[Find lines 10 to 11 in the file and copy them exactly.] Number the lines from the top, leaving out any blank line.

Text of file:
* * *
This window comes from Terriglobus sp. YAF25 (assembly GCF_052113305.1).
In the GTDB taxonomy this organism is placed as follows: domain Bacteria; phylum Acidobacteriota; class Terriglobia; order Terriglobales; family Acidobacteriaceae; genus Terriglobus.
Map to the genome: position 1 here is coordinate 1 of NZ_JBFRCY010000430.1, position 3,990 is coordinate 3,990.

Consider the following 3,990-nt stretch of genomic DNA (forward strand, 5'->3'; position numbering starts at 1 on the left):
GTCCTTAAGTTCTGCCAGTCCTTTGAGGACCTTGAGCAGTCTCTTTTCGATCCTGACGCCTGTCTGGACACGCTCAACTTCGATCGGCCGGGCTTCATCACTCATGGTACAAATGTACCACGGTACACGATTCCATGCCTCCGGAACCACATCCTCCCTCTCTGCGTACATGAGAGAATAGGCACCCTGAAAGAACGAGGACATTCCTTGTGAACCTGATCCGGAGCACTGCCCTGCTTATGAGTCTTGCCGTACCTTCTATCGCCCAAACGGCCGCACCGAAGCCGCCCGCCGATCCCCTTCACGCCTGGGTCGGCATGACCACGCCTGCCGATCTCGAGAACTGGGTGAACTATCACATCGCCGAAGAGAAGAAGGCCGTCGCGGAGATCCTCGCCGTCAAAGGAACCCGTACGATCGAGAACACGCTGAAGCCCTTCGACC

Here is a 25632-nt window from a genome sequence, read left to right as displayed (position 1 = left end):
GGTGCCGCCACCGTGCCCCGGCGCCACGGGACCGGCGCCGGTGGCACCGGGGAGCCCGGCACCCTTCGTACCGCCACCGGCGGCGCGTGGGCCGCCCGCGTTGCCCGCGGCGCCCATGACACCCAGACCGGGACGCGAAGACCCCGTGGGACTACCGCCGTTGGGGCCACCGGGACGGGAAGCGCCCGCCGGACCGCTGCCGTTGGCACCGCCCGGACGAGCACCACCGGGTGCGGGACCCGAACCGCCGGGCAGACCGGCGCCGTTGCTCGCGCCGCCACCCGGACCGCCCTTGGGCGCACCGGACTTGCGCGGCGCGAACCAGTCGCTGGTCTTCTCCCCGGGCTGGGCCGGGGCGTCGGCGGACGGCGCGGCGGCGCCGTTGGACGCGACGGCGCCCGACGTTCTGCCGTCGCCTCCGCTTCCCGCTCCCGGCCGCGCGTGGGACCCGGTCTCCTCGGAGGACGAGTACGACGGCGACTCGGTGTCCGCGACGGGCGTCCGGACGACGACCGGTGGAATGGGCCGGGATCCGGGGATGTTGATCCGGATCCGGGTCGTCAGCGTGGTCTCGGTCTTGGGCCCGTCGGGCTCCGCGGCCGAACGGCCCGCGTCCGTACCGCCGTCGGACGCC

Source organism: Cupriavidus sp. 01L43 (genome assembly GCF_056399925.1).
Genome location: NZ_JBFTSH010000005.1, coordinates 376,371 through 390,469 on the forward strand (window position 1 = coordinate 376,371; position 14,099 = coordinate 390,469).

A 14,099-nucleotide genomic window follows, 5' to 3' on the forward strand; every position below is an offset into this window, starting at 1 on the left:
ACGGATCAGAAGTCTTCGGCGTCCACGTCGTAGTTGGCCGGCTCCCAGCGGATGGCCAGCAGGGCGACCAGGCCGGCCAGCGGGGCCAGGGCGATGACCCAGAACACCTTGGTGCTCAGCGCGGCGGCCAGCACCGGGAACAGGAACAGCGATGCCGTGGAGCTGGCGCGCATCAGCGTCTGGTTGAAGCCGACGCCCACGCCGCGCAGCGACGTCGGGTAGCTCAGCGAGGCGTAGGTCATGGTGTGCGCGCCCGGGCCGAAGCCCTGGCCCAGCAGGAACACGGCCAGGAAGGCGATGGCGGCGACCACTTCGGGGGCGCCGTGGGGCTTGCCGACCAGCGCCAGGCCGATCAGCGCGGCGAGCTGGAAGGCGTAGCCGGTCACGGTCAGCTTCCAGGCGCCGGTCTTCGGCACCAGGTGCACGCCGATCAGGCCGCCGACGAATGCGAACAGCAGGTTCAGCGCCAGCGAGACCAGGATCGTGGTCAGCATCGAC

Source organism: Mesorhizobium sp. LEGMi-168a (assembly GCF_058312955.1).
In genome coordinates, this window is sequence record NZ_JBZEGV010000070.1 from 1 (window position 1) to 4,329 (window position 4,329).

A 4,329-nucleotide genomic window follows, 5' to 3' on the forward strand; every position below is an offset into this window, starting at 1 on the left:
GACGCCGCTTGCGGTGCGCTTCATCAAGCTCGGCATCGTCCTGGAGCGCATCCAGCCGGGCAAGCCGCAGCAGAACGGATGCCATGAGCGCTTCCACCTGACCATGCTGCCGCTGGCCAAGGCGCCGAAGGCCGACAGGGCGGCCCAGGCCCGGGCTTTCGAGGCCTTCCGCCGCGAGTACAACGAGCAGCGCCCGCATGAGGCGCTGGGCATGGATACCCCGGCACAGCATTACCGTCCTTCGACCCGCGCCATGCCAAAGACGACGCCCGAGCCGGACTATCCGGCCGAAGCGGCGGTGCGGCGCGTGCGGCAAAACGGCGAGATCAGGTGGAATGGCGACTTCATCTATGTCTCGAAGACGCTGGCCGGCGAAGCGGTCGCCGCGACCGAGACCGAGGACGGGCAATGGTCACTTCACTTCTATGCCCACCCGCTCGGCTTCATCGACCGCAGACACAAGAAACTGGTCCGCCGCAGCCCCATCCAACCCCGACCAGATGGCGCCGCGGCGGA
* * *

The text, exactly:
A 14,099-nucleotide genomic window follows, 5' to 3' on the forward strand; every position below is an offset into this window, starting at 1 on the left:
ACGGATCAGAAGTCTTCGGCGTCCACGTCGTAGTTGGCCGGCTCCCAGCGGATGGCCAGCAGGGCGACCAGGCCGGCCAGCGGGGCCAGGGCGATGACCCAGAACACCTTGGTGCTCAGCGCGGCGGCCAGCACCGGGAACAGGAACAGCGATGCCGTGGAGCTGGCGCGCATCAGCGTCTGGTTGAAGCCGACGCCCACGCCGCGCAGCGACGTCGGGTAGCTCAGCGAGGCGTAGGTCATGGTGTGCGCGCCCGGGCCGAAGCCCTGGCCCAGCAGGAACACGGCCAGGAAGGCGATGGCGGCGACCACTTCGGGGGCGCCGTGGGGCTTGCCGACCAGCGCCAGGCCGATCAGCGCGGCGAGCTGGAAGGCGTAGCCGGTCACGGTCAGCTTCCAGGCGCCGGTCTTCGGCACCAGGTGCACGCCGATCAGGCCGCCGACGAATGCGAACAGCAGGTTCAGCGCCAGCGAGACCAGGATCGTGGTCAGCATCGAC